Bronchitis

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Bronchitis Guide

Alison Beaver

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ask: Allergies or Bronchitis in the Works?

After a long, hot summer, we're going into a humid Fall. I've been fighting ragweed and other pollen-induced allergic reactions, plus the junk that blows through the air vents at work. For the past couple of days, I've had a sort of scratchy feeling in my chest and the slight difficulty in breathing makes me feel tired.

How do you know if it's just allergies, or bronchitis in the works?

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Diane Porter

Samiam, you didn't say if you had a cough or not? A cough is one of the primary symptoms of bronchitis.

There's a lot of crossover between allergy symptoms and bronchitis symptoms, and in fact, the former can lead to the latter.

You're well aware of allergy symptoms -- sneezing, congestion, watery and/or itchy eyes and, if you have severe allergies, occasional difficulty breathing.

Symptoms of bronchitis do include shortness of breath and chest tightness, but also a dry cough that tends to worsen throughout the day and that later often brings up phlegm. Fatigue and wheezing are also symptoms.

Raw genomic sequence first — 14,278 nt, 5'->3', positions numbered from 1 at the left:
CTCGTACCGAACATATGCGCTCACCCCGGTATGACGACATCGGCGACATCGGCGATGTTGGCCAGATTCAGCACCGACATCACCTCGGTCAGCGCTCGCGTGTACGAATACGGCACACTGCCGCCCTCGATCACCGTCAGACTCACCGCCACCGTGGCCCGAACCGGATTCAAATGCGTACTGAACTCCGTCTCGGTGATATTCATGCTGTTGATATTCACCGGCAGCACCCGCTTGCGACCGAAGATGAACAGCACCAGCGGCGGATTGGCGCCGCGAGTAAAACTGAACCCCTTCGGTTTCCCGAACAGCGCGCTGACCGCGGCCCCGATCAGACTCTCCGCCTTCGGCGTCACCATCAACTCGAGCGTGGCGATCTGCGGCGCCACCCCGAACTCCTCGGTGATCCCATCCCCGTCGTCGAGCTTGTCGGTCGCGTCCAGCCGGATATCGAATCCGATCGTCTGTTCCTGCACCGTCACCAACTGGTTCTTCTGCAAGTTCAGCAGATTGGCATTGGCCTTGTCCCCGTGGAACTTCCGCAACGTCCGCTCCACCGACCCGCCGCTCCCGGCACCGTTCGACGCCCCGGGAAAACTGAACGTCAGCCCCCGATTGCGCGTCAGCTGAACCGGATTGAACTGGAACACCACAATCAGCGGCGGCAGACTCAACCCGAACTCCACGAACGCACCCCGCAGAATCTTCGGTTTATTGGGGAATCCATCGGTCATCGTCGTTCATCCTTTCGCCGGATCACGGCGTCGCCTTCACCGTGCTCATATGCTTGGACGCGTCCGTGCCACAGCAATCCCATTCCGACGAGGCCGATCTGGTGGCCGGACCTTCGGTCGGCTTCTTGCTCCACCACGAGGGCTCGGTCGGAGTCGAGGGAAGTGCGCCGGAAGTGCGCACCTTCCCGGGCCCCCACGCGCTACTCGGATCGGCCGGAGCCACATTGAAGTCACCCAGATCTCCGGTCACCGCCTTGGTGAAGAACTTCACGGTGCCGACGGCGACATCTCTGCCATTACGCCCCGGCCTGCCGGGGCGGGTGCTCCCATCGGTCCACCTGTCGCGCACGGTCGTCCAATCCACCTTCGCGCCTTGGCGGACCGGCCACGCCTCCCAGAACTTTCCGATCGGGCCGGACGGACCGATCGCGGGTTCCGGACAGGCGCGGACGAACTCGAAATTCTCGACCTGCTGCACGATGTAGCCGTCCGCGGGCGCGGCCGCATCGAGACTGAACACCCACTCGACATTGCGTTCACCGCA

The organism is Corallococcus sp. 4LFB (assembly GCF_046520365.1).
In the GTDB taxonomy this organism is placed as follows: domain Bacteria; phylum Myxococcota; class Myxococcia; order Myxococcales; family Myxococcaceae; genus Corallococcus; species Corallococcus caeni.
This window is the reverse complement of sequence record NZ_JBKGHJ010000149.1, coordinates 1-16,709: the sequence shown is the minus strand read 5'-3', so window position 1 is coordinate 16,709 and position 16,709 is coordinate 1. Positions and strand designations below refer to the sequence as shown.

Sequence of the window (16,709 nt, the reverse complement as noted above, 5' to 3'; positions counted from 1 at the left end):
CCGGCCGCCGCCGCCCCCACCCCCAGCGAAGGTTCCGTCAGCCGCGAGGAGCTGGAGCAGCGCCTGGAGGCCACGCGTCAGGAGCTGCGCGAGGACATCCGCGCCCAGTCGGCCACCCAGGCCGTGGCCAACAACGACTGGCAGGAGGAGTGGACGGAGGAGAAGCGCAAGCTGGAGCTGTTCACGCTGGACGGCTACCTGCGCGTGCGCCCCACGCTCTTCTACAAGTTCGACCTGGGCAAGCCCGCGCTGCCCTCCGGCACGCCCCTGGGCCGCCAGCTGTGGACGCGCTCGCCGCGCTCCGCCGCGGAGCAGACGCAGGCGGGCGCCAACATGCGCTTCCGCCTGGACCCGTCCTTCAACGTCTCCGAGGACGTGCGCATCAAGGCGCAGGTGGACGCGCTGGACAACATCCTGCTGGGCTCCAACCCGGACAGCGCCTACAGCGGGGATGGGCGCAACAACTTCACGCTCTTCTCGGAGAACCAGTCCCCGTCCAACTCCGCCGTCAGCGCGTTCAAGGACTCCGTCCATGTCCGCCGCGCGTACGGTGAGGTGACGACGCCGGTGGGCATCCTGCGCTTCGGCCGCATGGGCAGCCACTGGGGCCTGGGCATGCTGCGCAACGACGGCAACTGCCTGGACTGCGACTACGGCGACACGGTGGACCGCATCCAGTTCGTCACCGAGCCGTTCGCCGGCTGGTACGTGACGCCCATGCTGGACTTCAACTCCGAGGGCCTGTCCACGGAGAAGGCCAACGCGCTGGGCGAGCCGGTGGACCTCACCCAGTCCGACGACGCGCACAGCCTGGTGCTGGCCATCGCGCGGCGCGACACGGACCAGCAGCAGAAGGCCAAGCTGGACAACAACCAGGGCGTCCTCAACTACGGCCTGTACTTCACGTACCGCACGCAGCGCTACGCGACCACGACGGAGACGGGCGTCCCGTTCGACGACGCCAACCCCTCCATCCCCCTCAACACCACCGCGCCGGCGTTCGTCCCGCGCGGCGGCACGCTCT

There are two kinds of bronchitis; acute, and chronic. Both indicate inflammation of the bronchial tubes, which lead to the lungs. Chronic bronchitis is most often present in people with another underlying condition, and can come and go for years. Acute bronchitis lasts generally for a few weeks and often begins after a respiratory infection. Smoking or exposure to smoke can also be factors.

If you have a cough, here's a web page that helps you evaluate the differences between coughs in colds, flu, allergies and bronchitis:

http://coldflu.about.com/od/whentoseeadoctor/ss/checksymcough.htm

If you haven't had a cold, a cough or a respiratory infection, chances are you're still dealing with allergies alone. However, allergies can easily lead to sinus or respiratory infections, which in turn can lead to bronchitis. Here's a Mayo Clinic page explaining bronchitis:

http://www.mayoclinic.com/health/bronchitis/DS00031

The treatment page suggests extra rest, plenty of liquids and a nonprescription cough medicine. If you develop that troublesome cough, however, you might want to see your doctor, especially now with temperature changes and winter on the way.

October 15, 2008 - 8:35am
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